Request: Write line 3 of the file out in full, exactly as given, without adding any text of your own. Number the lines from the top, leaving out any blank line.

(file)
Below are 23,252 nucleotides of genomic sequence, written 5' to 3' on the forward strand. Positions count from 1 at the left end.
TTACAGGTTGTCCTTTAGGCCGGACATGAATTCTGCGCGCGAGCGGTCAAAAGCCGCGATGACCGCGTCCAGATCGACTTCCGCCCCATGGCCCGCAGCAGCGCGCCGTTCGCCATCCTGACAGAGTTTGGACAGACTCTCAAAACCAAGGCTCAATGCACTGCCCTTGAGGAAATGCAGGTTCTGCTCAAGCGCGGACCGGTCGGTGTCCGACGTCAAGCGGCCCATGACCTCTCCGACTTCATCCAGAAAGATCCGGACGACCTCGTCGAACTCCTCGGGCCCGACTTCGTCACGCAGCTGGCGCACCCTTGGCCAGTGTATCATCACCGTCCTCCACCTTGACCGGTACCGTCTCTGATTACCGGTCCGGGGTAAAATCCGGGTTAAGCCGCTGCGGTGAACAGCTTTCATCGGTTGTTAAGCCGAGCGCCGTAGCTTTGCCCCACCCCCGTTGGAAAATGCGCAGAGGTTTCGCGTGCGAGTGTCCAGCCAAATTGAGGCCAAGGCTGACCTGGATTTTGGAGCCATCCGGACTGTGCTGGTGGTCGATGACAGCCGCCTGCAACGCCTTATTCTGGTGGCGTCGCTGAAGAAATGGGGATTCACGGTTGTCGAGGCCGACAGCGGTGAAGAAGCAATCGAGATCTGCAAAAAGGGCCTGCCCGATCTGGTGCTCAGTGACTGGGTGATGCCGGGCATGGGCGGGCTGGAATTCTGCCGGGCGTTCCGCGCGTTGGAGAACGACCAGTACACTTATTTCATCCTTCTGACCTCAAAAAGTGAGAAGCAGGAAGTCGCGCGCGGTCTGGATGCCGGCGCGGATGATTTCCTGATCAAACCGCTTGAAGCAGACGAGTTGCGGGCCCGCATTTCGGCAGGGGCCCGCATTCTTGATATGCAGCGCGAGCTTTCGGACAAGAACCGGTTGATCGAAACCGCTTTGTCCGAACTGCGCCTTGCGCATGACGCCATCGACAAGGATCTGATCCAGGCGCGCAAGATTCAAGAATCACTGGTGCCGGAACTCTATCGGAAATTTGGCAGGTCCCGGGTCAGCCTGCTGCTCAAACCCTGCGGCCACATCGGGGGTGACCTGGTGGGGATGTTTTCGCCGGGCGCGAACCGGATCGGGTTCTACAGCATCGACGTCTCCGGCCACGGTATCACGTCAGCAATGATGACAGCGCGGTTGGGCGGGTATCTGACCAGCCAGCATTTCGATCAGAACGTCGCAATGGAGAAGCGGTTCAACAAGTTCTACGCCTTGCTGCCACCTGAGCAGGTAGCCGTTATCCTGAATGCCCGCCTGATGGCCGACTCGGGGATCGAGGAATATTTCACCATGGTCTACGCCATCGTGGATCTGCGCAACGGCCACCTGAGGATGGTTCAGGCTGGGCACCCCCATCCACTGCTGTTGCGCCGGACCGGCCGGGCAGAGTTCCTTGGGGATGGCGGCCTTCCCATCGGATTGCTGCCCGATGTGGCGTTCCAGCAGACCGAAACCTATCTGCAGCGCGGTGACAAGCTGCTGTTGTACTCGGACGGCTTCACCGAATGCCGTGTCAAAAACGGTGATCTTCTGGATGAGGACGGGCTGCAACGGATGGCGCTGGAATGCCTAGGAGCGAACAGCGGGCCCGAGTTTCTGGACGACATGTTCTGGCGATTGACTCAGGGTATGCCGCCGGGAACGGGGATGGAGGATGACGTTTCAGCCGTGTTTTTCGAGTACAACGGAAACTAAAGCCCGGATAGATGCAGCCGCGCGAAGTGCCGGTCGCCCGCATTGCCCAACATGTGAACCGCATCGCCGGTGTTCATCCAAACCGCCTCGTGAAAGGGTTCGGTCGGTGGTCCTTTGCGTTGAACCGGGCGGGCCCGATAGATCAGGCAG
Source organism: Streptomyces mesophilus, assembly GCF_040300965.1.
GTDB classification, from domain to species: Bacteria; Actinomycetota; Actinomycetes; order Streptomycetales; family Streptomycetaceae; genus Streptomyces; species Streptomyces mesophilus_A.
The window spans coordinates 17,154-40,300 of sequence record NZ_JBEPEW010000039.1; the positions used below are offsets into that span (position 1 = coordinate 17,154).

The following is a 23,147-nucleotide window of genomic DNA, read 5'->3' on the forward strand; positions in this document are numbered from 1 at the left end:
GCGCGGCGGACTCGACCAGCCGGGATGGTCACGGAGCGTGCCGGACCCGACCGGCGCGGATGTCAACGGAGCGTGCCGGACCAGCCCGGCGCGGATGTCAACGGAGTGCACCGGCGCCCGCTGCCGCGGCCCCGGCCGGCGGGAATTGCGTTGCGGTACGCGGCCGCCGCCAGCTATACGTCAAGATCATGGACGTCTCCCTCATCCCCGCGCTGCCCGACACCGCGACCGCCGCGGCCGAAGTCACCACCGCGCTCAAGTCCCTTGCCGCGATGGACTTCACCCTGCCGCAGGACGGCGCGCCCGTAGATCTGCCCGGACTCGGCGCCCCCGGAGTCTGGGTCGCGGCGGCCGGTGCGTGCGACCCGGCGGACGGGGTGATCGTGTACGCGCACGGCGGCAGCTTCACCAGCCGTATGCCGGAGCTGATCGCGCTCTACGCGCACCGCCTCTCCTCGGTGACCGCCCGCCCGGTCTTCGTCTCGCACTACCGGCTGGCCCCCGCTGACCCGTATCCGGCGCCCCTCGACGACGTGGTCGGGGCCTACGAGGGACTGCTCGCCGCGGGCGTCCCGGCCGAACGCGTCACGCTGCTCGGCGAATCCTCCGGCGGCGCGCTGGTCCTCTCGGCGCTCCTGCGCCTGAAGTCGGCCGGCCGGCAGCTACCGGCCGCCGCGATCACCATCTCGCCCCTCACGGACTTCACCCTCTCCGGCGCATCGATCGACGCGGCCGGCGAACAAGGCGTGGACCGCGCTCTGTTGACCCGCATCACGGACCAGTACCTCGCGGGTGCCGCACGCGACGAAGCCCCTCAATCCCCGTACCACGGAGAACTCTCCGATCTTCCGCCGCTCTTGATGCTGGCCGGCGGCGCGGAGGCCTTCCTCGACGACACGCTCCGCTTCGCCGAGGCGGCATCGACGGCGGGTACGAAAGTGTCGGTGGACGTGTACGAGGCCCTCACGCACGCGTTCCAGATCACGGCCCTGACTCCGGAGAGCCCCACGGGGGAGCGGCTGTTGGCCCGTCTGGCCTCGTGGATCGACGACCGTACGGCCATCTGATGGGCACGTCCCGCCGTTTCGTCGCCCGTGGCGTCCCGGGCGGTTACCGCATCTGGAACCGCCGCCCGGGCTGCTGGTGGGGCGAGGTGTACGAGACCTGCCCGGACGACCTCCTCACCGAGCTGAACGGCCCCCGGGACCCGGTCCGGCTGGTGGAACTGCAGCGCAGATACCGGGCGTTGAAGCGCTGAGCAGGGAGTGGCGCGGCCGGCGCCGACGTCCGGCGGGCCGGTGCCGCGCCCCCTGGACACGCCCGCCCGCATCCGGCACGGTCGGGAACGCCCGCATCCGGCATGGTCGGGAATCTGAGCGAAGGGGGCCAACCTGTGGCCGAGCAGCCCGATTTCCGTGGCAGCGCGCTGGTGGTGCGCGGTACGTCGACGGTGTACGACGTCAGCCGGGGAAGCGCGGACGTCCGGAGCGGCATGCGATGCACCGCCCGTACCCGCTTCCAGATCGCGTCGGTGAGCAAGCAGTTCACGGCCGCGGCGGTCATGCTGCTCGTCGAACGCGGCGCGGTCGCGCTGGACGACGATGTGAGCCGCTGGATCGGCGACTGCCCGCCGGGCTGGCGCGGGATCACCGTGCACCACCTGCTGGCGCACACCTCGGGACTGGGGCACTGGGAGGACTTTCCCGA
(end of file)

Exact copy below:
Source organism: Streptomyces mesophilus, assembly GCF_040300965.1.